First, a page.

Despite all the fouls that were called, the big talking point from the opening half was one that wasn’t. Latif Blessing went down in the area. It looked like a foul from one angle and from the other there doesn’t appear to be that much contact, but the bigger question I have is how defender Luis Rodriguez missed the ball.

Neither team got too good of a look in the first half as a result of all the stops and starts. Rossi had a couple of opportunities, nearly beating Tigres goalkeeper Nahuel Guzman to a loose ball in the six at the 23-minute mark. Rossi then sent a shot over the bar from just outside the box a few minutes later.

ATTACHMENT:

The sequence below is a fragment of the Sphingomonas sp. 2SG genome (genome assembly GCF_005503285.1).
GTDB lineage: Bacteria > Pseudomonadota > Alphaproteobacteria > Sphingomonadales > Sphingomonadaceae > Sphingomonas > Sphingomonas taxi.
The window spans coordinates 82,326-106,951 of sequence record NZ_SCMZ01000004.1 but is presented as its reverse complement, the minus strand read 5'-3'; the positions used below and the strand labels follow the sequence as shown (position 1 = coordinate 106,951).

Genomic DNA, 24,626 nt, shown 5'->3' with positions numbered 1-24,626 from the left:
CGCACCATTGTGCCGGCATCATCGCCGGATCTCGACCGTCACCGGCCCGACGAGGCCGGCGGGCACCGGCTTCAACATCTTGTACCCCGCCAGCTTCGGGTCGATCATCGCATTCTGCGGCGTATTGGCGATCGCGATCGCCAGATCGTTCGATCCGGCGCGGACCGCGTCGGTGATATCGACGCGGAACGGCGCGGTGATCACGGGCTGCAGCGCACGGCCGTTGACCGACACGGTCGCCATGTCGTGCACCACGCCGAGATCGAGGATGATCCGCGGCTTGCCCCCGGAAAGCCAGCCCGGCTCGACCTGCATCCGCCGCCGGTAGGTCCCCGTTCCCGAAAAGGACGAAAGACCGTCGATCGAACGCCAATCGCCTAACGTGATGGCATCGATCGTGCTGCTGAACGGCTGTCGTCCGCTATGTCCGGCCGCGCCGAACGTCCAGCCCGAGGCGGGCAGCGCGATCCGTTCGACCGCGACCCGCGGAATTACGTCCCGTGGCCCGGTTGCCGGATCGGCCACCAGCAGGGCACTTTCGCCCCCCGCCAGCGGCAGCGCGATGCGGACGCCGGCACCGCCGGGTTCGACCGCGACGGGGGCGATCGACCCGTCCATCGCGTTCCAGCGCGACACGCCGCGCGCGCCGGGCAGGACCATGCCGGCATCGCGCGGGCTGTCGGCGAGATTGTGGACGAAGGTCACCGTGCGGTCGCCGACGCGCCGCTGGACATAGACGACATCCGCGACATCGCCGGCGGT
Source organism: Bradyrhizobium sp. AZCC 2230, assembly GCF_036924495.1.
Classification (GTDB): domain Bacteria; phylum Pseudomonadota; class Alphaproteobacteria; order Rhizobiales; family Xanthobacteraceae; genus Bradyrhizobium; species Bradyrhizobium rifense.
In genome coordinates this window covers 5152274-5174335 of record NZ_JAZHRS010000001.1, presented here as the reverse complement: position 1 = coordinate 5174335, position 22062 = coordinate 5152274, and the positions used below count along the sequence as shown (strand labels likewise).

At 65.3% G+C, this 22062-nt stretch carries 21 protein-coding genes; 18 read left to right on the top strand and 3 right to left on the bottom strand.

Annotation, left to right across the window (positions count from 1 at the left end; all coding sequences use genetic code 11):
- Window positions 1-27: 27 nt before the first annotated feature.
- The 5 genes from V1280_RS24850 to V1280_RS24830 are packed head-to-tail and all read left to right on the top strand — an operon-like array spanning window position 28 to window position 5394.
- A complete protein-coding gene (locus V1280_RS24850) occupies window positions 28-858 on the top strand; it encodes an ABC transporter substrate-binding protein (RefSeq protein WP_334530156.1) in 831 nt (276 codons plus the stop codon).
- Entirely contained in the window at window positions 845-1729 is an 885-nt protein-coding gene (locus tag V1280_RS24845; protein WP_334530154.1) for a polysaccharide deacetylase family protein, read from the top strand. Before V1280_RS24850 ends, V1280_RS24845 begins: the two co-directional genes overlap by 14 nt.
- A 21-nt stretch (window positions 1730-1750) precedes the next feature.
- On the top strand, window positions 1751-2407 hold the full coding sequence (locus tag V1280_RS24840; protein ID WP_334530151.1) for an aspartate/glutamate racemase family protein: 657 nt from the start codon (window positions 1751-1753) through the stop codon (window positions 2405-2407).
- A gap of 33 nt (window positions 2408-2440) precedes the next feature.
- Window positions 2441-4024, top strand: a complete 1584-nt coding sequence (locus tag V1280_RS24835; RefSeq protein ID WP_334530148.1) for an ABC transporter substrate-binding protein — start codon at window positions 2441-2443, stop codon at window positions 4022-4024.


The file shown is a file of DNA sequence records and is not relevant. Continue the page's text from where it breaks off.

Vela sent a free kick just wide of the near post from the left side in the 34th minute.

LAFC kept its shape well defensively in the opening period and Tigres couldn’t connect the last pass when coming forward in transition.

LAFC led in shots (4-2) but Tigres had more shots on goal (1-0, so it isn’t saying much). LAFC had more corners (2-1). Tigres had more possession (56.2%-43.8%) and was more accurate in passing (81%-78%).

The rate of fouling slowed in the second half, but the teams still committed 40 total fouls in the match (23 by LAFC and 17 by Tigres) without a single card being shown. Two players committed five fouls and three players suffered five without anyone being booked. Bradley lamented the five fouls suffered by Vela in his postgame comments, but LAFC fouled Leo Fernandez and Rafael Carioca of Tigres were also fouled five times. It was clear that Escobar wasn’t going to reach into his pocket. Perhaps he forgot to bring his cards with him.